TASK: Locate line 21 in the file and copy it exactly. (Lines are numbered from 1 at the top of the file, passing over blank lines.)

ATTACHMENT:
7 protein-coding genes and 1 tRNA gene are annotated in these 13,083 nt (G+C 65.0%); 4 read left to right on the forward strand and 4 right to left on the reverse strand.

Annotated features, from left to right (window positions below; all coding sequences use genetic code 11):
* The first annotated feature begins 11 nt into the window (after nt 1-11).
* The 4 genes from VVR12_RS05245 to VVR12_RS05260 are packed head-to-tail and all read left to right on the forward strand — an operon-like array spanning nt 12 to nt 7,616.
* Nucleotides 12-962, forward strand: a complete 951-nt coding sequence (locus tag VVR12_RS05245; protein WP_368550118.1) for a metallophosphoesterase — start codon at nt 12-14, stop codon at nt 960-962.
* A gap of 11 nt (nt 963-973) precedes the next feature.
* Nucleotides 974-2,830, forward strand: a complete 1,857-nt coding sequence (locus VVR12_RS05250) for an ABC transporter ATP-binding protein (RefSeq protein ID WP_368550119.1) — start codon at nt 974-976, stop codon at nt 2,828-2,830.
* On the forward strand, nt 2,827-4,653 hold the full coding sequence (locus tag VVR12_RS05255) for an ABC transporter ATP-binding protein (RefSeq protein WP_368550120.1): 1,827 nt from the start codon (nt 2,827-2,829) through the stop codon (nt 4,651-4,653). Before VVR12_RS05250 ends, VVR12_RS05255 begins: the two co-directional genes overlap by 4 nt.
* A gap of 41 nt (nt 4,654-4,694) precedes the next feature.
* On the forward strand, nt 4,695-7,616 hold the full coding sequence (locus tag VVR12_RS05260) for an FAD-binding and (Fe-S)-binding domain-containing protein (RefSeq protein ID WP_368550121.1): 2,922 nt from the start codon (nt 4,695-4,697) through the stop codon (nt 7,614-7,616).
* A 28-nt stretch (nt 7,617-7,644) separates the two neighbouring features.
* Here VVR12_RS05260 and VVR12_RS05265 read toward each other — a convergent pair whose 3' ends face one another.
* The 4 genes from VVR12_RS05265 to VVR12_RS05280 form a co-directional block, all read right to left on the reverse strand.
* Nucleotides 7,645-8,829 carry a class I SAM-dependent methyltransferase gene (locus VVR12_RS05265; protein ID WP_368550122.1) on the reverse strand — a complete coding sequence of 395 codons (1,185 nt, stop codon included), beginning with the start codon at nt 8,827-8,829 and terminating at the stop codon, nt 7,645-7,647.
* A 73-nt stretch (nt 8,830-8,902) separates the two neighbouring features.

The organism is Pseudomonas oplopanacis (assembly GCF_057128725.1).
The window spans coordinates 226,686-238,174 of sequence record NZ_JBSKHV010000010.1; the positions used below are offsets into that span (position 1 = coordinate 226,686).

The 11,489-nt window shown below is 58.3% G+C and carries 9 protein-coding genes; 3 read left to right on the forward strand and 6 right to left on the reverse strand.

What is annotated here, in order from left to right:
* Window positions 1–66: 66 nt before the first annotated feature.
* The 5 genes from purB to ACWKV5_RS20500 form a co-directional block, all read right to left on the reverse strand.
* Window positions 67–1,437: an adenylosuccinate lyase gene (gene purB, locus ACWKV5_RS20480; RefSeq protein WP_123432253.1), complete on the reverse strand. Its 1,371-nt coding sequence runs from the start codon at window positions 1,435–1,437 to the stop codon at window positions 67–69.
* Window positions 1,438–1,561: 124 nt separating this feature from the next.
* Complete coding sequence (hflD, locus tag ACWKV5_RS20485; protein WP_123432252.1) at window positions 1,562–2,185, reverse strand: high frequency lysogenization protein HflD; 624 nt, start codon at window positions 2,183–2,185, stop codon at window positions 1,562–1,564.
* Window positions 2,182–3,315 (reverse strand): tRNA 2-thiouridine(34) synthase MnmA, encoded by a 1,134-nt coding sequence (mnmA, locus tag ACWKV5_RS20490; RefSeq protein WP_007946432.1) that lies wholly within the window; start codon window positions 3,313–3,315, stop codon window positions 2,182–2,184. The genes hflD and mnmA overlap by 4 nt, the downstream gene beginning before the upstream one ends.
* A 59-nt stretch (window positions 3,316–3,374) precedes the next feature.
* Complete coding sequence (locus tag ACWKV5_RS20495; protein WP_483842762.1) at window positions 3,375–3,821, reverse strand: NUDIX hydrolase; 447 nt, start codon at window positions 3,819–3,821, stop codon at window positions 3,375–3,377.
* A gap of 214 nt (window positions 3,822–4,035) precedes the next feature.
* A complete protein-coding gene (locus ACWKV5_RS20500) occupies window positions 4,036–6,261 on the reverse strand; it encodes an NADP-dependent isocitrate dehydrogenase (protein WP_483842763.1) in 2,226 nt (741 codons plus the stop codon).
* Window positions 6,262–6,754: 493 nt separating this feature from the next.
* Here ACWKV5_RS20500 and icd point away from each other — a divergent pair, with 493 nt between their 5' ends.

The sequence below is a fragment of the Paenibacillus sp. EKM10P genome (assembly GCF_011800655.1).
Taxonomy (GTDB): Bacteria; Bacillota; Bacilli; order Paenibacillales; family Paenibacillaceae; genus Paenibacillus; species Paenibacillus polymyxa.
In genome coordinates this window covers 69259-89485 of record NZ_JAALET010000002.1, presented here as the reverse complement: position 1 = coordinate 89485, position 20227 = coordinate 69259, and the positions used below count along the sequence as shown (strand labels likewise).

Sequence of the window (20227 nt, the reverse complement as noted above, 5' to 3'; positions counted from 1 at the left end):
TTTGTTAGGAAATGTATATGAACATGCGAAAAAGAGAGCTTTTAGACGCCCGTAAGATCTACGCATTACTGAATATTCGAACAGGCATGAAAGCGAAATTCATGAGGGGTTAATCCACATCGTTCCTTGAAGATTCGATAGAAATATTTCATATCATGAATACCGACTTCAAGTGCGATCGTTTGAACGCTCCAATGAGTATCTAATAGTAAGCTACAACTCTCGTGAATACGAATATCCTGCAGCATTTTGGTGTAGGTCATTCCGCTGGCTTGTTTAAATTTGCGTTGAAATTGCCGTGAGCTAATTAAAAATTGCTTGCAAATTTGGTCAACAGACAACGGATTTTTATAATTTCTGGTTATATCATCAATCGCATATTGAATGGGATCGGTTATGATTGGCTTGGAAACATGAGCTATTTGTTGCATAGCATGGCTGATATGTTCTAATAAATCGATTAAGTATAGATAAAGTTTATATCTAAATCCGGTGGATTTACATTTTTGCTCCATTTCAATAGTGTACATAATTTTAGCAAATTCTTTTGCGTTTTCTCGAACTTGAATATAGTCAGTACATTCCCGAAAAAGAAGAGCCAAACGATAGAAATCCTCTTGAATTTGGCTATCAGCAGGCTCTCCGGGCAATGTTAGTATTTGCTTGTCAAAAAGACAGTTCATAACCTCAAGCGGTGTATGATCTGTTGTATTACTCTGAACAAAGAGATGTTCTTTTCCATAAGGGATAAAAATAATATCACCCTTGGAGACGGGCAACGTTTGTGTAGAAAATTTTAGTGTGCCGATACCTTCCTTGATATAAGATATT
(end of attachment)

* The 5 genes from purB to ACWKV5_RS20500 form a co-directional block, all read right to left on the reverse strand.